The Hitchhiker's Guide to Hybrids
Last week, at one of our Livewire team meetings I told my colleagues that I'd been getting interested in Hybrids, especially since the listing of the brand new BetaShares ETF - Australia Major Bank Hybrids Index ETF (ASX:BHYB).
I can best describe the response as … non-plussed. Brows furrowed. Eyes searched the ceiling. Someone dropped a paper clip in an adjacent room. And then a teammate voiced something I’ve come to suspect many people might think: "I've never understood hybrids, they just don't make sense."
Well, that really sparked my interest. I began to ask friends and family and most of them had no idea what a Hybrid is.
So to feed my own curiosity, and hopefully spark your interest, this three-part collection will act as a Hitchhiker's Guide to Hybrids, detailing useful information about this asset class and why you might consider them in your portfolio.
With the help of a few hybrid experts, I'll walk you through hybrids and hopefully answer a few of your questions. In part two, our experts will weigh in on why hybrids deserve a spot in your portfolio, and then finally in part three, they will provide you with some ideas on how to get exposure.
Source: Elstree Asset Management
What is a hybrid?
This is of course the golden question.
The ASX defines a hybrid as "a security that combines elements of debt securities (eg bonds) and equity securities (eg shares). Hybrid securities typically promise to pay a rate of return (fixed or floating) until a certain date, in the same way a bond does. However, they also have share-like features that can mean they may provide a higher rate of return than bonds."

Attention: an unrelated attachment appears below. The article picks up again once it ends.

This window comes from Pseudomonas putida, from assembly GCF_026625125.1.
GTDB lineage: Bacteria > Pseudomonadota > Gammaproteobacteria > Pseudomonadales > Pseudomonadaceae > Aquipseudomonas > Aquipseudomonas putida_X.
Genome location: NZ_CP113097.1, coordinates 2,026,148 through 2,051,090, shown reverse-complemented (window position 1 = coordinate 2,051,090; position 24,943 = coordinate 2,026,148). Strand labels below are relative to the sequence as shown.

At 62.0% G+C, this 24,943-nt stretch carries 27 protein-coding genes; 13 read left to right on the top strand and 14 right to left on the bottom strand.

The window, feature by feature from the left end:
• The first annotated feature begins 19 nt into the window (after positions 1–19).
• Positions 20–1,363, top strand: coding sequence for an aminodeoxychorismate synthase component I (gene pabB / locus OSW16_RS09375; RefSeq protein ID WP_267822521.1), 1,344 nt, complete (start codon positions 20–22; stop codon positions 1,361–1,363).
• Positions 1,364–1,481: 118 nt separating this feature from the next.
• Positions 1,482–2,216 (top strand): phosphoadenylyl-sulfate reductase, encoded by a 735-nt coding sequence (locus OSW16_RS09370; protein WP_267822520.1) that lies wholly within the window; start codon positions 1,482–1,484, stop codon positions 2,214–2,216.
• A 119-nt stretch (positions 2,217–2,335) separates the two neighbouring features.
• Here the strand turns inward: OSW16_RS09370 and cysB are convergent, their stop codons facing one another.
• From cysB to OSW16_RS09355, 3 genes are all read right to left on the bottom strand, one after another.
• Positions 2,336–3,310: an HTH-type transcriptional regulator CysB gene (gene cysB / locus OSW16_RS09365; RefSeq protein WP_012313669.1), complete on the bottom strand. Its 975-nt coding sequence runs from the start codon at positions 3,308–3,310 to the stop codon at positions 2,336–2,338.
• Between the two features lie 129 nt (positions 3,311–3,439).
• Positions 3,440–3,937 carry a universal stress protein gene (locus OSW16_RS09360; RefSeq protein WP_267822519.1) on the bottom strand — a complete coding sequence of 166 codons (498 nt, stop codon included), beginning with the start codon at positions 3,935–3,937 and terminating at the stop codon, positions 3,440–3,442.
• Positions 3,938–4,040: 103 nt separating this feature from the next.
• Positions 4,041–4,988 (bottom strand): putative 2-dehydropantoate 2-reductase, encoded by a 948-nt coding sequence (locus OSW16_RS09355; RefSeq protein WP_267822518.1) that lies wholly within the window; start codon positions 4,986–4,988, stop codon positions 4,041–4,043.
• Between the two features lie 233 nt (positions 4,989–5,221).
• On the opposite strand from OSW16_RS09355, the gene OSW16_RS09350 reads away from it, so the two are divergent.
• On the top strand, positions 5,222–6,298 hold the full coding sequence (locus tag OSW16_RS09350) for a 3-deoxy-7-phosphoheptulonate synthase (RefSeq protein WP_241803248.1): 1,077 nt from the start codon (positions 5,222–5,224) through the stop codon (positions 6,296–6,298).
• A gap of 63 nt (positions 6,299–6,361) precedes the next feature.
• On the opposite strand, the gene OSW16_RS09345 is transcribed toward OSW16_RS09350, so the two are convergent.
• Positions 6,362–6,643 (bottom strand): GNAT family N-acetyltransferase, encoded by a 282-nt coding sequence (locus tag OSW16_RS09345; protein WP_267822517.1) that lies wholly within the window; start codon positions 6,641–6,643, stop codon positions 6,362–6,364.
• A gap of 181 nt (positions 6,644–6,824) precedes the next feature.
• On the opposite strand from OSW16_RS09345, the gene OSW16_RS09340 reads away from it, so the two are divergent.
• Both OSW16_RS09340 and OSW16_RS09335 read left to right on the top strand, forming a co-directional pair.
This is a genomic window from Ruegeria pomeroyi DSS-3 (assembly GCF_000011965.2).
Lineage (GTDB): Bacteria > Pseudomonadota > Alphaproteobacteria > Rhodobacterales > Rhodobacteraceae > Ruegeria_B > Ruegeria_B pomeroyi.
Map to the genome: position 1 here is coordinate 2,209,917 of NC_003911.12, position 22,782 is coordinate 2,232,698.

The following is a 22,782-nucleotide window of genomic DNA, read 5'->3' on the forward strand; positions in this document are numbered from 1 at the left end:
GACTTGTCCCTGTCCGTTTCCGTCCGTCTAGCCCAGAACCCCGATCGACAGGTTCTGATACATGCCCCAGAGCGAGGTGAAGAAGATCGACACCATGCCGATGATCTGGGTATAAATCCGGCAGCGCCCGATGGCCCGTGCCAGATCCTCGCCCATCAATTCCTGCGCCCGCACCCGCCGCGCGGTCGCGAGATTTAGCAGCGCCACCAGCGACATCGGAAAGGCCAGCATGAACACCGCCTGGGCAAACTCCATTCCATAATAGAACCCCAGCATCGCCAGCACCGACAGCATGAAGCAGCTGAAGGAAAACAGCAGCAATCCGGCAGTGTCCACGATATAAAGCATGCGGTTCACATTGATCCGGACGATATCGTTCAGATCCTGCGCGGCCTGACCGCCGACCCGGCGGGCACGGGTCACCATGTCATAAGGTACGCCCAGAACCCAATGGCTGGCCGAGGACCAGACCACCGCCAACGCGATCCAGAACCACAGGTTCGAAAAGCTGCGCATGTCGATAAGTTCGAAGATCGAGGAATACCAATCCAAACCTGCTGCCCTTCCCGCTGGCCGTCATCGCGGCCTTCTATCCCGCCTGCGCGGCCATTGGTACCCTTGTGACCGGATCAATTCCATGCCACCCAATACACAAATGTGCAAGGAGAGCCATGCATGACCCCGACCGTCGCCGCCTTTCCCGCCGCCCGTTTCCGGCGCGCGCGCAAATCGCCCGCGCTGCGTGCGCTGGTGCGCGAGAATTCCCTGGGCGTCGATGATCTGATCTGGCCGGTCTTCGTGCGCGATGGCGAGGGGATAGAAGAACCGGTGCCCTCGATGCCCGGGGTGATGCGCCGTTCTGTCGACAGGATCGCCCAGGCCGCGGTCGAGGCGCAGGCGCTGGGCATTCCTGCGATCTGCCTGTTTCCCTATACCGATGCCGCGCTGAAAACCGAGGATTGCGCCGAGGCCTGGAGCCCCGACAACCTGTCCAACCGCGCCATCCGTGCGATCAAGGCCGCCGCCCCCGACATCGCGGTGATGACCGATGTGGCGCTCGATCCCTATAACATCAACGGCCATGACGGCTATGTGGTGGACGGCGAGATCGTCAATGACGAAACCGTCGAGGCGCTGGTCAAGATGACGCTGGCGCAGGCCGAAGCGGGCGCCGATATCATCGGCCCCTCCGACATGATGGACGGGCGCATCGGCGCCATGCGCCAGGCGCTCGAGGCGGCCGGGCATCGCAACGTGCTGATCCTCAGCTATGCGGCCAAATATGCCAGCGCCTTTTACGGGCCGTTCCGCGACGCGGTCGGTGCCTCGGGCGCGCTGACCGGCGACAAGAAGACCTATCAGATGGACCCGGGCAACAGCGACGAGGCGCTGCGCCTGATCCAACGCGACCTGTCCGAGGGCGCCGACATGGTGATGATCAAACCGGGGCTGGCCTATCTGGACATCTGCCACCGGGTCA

In other words, a hybrid is composed of many factors that are similar to a typical debt instrument and are therefore usually placed in the fixed income bracket. They can be a handy diversification tool and have a history of being far less volatile than traditional equities, whilst offering higher returns than conventional fixed income.
Yet, hybrids represent qualities of both equities and bonds, but what does this mean?
They are like debt in the sense:
- Far less risky than equities and the money you invest at the beginning should be returned in full
- Pay regular income
- Last for a certain period of time, as opposed to a limitless term
They are like equities in the sense:
- Trades on the ASX
- Labelled capital by the issuer
- An investor has the ability to lose 100% of the money they invest
Basically, and the way I like to think of it, is that hybrids are an instrument that allows an investor to invest in a company's debt. The company will then pay you an interest rate for lending them money and you get all your money back after a certain term. I know, why didn't I explain it like this earlier!
Who issues hybrids and why?
Hybrids are typically issued by banks and other large financial institutions. The purpose for banks issuing hybrids lies primarily with the idea of it being cheaper than issuing regular shares. On average, to issue ordinary shares, it costs banks 12-14% of the bank's return on equity (ROE). Comparatively, to issue hybrids it costs between 7% and 9%. Whilst not as popular as regular equity, bank hybrids are cheaper to issue for banks and can be safer for investors.
Aside from banks, insurance companies and other financial institutions offer hybrids on the ASX. Some of the most popular hybrids outside the big four banks are:
- Macquarie Group Hybrid (ASX:MQGPD)
- AMP Hybrid (ASX:AMPPA)
- Bank of Queensland Hybrid (ASX:BOQPE)
Risks associated with hybrids
You, as I was, may be thinking - "is there ANY downside to hybrids?" They seem like a safe bet - put some money in, get paid interest rates and then get your money back. But unfortunately, if investing was this easy everyone would be as well off as Warren Buffett.